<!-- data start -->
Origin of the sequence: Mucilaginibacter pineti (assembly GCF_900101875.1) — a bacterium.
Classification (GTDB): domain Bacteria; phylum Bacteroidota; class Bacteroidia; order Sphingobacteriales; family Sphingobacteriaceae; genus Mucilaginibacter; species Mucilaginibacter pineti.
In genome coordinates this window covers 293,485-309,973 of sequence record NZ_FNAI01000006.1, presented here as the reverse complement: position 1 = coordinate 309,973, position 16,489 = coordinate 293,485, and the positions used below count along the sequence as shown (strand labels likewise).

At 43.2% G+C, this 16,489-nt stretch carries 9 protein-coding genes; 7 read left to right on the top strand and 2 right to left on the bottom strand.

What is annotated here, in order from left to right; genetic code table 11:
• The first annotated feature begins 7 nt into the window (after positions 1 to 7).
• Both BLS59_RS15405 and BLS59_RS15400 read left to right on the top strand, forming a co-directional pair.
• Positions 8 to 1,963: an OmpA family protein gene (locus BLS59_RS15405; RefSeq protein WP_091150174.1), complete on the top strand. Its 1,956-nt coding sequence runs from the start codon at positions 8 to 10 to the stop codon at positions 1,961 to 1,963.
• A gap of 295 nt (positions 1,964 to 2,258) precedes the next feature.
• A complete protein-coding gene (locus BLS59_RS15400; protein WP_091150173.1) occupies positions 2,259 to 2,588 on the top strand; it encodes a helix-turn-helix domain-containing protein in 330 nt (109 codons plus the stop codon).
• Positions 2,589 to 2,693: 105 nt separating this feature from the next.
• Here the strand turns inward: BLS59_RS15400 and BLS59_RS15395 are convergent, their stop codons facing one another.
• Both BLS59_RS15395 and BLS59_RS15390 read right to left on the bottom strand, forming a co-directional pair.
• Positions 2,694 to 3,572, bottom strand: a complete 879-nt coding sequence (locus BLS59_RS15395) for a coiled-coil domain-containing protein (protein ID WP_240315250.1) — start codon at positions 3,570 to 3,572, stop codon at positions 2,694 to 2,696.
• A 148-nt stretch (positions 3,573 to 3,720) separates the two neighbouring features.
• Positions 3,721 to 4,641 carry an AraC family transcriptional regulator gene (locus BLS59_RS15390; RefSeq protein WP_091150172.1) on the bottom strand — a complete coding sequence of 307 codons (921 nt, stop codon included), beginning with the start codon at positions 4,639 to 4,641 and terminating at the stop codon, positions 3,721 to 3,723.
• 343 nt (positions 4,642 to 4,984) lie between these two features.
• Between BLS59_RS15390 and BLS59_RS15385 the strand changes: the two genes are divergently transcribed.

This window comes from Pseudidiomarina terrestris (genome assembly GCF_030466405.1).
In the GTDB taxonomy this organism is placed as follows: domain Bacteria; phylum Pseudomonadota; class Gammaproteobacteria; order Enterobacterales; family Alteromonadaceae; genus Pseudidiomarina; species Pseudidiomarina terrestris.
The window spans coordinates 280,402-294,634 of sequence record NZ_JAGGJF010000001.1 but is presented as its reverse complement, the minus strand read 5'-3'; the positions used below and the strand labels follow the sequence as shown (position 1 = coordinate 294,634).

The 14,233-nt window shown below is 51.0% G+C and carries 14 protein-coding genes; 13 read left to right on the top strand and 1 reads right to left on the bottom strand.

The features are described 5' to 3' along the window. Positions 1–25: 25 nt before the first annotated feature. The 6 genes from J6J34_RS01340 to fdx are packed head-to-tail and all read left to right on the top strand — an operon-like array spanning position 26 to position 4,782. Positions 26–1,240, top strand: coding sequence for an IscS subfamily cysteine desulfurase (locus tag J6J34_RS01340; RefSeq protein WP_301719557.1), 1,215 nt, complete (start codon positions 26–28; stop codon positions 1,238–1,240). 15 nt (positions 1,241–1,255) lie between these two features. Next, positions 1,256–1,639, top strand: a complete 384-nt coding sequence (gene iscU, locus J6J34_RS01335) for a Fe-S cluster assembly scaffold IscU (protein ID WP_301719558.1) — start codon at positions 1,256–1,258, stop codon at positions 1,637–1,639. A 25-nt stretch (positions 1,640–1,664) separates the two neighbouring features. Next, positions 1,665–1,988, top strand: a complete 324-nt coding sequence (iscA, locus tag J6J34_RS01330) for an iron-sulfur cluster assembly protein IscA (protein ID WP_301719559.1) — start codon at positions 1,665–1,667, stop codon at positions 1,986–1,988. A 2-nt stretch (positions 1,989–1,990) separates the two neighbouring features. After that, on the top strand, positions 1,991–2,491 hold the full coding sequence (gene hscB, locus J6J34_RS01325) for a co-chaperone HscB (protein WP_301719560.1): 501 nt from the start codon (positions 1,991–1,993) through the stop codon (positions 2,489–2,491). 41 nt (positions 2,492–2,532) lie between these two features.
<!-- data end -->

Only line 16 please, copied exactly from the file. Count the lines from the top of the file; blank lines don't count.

• Positions 3,721 to 4,641 carry an AraC family transcriptional regulator gene (locus BLS59_RS15390; RefSeq protein WP_091150172.1) on the bottom strand — a complete coding sequence of 307 codons (921 nt, stop codon included), beginning with the start codon at positions 4,639 to 4,641 and terminating at the stop codon, positions 3,721 to 3,723.